Tuesday, 4 March 2008

Hundreds of serious crimes dismissed with a caution

CRIMINALS suspected of serious crimes including sex offences, hard drugs possession, life-threatening attacks, conspiracy to murder and kidnapping are being let off with police cautions. According to Merseyside Police, 204 people suspected of possession of weapons were given just a caution, as were five accused of threats and conspiracy to murder, 23 for wounding, 16 for grievous bodily harm and 590 for actual bodily harm.


The only comment I would like to make to all our readers of the Merseyside BNP blog is please refer to the blog post on the 25th January 2008. One day I hope the voters of this fine city wake up and smell the coffee. Spin, lies, doctoring the figures is now endemic. Shame on Merseyside police.

To read article, click on headline.


  1. Malraux On Islam
    By Tiberge
    Created 2008-03-02 12:52
    Nicolas Sarkozy brought up the name of André Malraux in a recent interview with Le Parisien. Malraux was a well-known name in the 1960's in America. Novelist, art critic, adventurer, he became Charles de Gaulle's first minister of culture and it was in that capacity that he met President John F. Kennedy and Mrs. Jacqueline Kennedy when they visited France in 1961, and later in 1963 in Washington, when Malraux arranged for the Mona Lisa to be brought to America for a special exhibit. Read the details of those "Camelot" days here.

    President Sarkozy was careful not to quote another famous passage by Malraux on Islam that has made the rounds of the French websites many times over. It is posted in French at Armées (along with a picture of Malraux on the cover of Time):

    The outstanding event of our time is the violence of the advance of Islam. Underestimated by most of our contemporaries, the ascendancy of Islam is analogically comparable to the beginnings of communism at the time of Lenin.

    The consequences of this phenomenon are still unpredictable. At the outset of the Marxist revolution, people thought they could stem its tide through partial solutions. Neither Christianity nor organizations such as corporations or labor unions found a solution.

    Likewise today the Western world is hardly prepared to confront the problem of Islam. In theory, the solution does indeed seem extremely difficult. Perhaps it would be possible in practice, if, limiting ourselves to the French aspect of this question, the solution were thought out and applied by a genuine statesman.

    The current known facts of the problem lead one to believe that the various forms of Muslim dictatorship are soon to be established successively throughout the Arab world. When I say "Muslim", I'm thinking less of religious structures than of the temporal structures that flow from Mahomet's doctrine. As of now, the sultan of Morocco is out-dated and Bourguiba will only stay in power by becoming a dictator of sorts. Perhaps partial solutions would have been sufficient to stem the tide of Islam, if they had been applied in time...Now it is too late! The "wretched ones" have nothing to lose. They would rather preserve their wretchedness within the Muslim community. Their fate will probably not change. We have a vision of them that is too Western. To the benefits we claim to be able to bring them, they prefer the future of their race. Black Africa will not remain much longer untouched by this process. All that we can do is to become conscious of the gravity of the phenomenon and to try to slow down its progression.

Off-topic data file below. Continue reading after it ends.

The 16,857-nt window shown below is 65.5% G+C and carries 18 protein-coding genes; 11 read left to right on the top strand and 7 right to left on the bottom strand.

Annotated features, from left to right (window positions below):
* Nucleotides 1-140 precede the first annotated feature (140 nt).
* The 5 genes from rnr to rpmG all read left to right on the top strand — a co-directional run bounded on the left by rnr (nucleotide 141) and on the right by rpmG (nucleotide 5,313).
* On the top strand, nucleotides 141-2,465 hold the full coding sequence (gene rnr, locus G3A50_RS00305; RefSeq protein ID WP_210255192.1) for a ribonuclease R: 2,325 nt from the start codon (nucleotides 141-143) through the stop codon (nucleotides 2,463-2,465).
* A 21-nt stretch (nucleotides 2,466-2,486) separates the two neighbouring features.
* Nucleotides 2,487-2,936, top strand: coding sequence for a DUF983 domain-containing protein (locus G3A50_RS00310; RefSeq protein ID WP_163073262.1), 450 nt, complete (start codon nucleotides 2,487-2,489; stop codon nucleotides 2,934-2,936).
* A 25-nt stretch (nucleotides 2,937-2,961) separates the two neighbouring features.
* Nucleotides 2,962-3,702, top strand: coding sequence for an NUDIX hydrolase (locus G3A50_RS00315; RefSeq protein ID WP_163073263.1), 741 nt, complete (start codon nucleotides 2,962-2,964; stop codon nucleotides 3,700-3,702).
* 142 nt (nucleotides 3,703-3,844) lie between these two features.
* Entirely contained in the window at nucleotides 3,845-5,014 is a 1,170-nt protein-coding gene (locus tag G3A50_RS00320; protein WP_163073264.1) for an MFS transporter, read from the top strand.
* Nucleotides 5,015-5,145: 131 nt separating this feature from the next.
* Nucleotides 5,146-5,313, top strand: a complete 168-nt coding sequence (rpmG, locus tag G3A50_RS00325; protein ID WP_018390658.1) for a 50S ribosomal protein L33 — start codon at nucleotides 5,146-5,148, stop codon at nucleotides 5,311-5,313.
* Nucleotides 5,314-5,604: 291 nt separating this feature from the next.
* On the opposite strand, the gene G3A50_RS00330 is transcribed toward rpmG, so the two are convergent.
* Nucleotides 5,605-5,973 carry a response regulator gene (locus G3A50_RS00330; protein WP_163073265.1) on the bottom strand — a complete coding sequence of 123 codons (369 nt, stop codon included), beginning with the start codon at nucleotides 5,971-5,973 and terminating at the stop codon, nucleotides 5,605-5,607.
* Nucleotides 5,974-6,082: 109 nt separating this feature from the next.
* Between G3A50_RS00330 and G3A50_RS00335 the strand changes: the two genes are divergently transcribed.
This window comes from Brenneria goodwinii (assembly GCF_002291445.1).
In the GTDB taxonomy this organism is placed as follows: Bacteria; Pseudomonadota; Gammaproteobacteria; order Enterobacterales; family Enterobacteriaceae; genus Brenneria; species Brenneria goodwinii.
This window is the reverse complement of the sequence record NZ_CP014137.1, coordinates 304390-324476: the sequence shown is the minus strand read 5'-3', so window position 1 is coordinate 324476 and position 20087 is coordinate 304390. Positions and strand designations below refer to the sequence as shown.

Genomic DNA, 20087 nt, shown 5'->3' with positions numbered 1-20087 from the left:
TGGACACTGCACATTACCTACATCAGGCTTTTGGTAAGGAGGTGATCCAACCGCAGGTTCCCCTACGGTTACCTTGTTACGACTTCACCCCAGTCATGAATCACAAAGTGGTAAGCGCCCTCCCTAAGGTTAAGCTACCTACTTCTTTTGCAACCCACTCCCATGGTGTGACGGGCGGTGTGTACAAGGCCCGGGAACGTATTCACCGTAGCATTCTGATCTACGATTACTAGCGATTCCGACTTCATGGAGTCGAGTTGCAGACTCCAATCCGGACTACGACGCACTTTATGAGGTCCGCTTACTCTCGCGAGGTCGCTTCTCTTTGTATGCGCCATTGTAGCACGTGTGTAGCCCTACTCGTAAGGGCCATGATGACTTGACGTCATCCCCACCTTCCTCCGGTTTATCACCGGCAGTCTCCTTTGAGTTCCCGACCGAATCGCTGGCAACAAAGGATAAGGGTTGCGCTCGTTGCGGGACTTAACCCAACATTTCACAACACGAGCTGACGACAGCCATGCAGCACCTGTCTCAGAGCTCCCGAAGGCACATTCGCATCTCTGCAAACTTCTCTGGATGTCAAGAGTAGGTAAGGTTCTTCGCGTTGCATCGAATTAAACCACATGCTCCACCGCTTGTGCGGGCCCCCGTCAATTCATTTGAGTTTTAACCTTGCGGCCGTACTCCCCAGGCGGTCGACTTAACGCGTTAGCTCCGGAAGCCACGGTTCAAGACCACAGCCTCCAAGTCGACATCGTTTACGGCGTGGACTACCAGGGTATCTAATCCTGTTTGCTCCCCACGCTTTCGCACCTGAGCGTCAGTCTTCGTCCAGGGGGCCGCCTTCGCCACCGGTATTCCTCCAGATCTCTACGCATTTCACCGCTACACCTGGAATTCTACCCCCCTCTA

André Malraux, June 3, 1956

    Note: Bourguiba was president of Tunisia until 1987.

    Notice that he points to the need for a "genuine statesman". One can only imagine what he would think of Sarkozy. He also limits the spread of Muslim dictatorships to the "Arab world." Possibly in 1956 he did not envisage the spread of Islam into Europe and America (it was almost unthinkable back then). Or possibly he did somehow foresee that the spread of violent Islam in the Arab countries would eventually spill over into France. Which is why he warns of the need to stop its progress.

    Malraux was no angel. He led a tumultuous and tragic life, engaged in left-wing politics, but eventually denounced communism. His first marriage ended in divorce, his second wife was killed in an accident as were his two sons, his third marriage also ended. He became addicted to drugs towards the end of his life. But he established a reputation as a man of many talents, a kind of Renaissance figure who did not indulge in false hope or Utopian fantasies. His most famous novel is Man's Fate (La Condition Humaine).

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  2. They would have spend more time in a cell if they had handed out BNP leaflets.

    Good post.